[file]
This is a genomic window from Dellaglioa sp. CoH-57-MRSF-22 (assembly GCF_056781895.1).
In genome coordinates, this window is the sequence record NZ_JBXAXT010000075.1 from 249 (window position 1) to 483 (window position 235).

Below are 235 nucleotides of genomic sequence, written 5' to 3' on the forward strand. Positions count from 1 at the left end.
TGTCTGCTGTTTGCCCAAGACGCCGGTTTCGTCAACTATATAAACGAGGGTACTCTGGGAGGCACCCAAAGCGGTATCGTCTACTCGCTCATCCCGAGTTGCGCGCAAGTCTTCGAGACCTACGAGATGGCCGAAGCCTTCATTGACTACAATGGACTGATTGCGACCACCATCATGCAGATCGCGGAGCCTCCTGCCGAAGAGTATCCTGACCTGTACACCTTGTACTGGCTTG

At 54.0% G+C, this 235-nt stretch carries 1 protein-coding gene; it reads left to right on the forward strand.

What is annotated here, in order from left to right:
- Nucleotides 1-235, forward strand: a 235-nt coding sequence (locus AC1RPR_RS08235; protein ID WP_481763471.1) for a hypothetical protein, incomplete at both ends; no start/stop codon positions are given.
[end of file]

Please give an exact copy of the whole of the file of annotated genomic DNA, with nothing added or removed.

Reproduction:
This is a genomic window from Dellaglioa sp. CoH-57-MRSF-22 (assembly GCF_056781895.1).
In genome coordinates, this window is the sequence record NZ_JBXAXT010000075.1 from 249 (window position 1) to 483 (window position 235).

Below are 235 nucleotides of genomic sequence, written 5' to 3' on the forward strand. Positions count from 1 at the left end.
TGTCTGCTGTTTGCCCAAGACGCCGGTTTCGTCAACTATATAAACGAGGGTACTCTGGGAGGCACCCAAAGCGGTATCGTCTACTCGCTCATCCCGAGTTGCGCGCAAGTCTTCGAGACCTACGAGATGGCCGAAGCCTTCATTGACTACAATGGACTGATTGCGACCACCATCATGCAGATCGCGGAGCCTCCTGCCGAAGAGTATCCTGACCTGTACACCTTGTACTGGCTTG

At 54.0% G+C, this 235-nt stretch carries 1 protein-coding gene; it reads left to right on the forward strand.

What is annotated here, in order from left to right:
- Nucleotides 1-235, forward strand: a 235-nt coding sequence (locus AC1RPR_RS08235; protein ID WP_481763471.1) for a hypothetical protein, incomplete at both ends; no start/stop codon positions are given.